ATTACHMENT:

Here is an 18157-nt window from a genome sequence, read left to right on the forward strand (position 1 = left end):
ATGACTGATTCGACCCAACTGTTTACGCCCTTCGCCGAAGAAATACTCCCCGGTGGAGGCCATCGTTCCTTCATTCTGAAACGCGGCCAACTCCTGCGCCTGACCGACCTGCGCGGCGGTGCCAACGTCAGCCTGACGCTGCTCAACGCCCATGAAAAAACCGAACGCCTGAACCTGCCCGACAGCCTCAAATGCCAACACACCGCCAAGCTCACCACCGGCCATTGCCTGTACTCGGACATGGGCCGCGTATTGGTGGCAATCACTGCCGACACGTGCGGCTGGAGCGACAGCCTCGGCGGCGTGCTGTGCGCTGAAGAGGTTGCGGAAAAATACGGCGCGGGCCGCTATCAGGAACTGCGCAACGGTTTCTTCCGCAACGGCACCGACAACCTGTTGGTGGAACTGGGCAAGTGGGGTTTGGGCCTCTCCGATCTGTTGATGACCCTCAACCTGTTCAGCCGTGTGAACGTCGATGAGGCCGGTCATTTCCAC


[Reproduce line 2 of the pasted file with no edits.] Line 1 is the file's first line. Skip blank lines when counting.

ATGACTGATTCGACCCAACTGTTTACGCCCTTCGCCGAAGAAATACTCCCCGGTGGAGGCCATCGTTCCTTCATTCTGAAACGCGGCCAACTCCTGCGCCTGACCGACCTGCGCGGCGGTGCCAACGTCAGCCTGACGCTGCTCAACGCCCATGAAAAAACCGAACGCCTGAACCTGCCCGACAGCCTCAAATGCCAACACACCGCCAAGCTCACCACCGGCCATTGCCTGTACTCGGACATGGGCCGCGTATTGGTGGCAATCACTGCCGACACGTGCGGCTGGAGCGACAGCCTCGGCGGCGTGCTGTGCGCTGAAGAGGTTGCGGAAAAATACGGCGCGGGCCGCTATCAGGAACTGCGCAACGGTTTCTTCCGCAACGGCACCGACAACCTGTTGGTGGAACTGGGCAAGTGGGGTTTGGGCCTCTCCGATCTGTTGATGACCCTCAACCTGTTCAGCCGTGTGAACGTCGATGAGGCCGGTCATTTCCAC